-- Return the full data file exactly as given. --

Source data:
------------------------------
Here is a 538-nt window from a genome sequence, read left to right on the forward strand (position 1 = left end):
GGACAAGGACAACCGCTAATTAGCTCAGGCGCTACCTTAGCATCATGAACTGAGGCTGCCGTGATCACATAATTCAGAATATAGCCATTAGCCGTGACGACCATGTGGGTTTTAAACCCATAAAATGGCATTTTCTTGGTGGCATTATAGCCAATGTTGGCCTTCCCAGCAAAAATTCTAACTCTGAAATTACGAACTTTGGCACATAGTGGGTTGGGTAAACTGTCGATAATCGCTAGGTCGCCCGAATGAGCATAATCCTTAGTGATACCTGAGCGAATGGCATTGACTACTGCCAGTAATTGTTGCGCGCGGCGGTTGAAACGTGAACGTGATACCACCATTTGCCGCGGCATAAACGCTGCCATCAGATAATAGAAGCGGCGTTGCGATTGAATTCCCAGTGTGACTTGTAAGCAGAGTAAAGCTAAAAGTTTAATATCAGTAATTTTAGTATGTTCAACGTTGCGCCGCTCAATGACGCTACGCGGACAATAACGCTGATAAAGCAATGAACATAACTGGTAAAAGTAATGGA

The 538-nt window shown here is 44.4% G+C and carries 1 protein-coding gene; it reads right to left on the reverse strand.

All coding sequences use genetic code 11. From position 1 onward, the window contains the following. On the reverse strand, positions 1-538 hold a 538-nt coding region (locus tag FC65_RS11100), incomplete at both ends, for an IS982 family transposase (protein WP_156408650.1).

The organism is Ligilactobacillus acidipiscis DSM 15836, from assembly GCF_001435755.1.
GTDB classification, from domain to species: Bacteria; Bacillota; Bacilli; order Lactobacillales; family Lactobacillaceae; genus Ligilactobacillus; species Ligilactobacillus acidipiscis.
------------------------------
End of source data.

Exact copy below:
Here is a 538-nt window from a genome sequence, read left to right on the forward strand (position 1 = left end):
GGACAAGGACAACCGCTAATTAGCTCAGGCGCTACCTTAGCATCATGAACTGAGGCTGCCGTGATCACATAATTCAGAATATAGCCATTAGCCGTGACGACCATGTGGGTTTTAAACCCATAAAATGGCATTTTCTTGGTGGCATTATAGCCAATGTTGGCCTTCCCAGCAAAAATTCTAACTCTGAAATTACGAACTTTGGCACATAGTGGGTTGGGTAAACTGTCGATAATCGCTAGGTCGCCCGAATGAGCATAATCCTTAGTGATACCTGAGCGAATGGCATTGACTACTGCCAGTAATTGTTGCGCGCGGCGGTTGAAACGTGAACGTGATACCACCATTTGCCGCGGCATAAACGCTGCCATCAGATAATAGAAGCGGCGTTGCGATTGAATTCCCAGTGTGACTTGTAAGCAGAGTAAAGCTAAAAGTTTAATATCAGTAATTTTAGTATGTTCAACGTTGCGCCGCTCAATGACGCTACGCGGACAATAACGCTGATAAAGCAATGAACATAACTGGTAAAAGTAATGGA

The 538-nt window shown here is 44.4% G+C and carries 1 protein-coding gene; it reads right to left on the reverse strand.

All coding sequences use genetic code 11. From position 1 onward, the window contains the following. On the reverse strand, positions 1-538 hold a 538-nt coding region (locus tag FC65_RS11100), incomplete at both ends, for an IS982 family transposase (protein WP_156408650.1).

The organism is Ligilactobacillus acidipiscis DSM 15836, from assembly GCF_001435755.1.
GTDB classification, from domain to species: Bacteria; Bacillota; Bacilli; order Lactobacillales; family Lactobacillaceae; genus Ligilactobacillus; species Ligilactobacillus acidipiscis.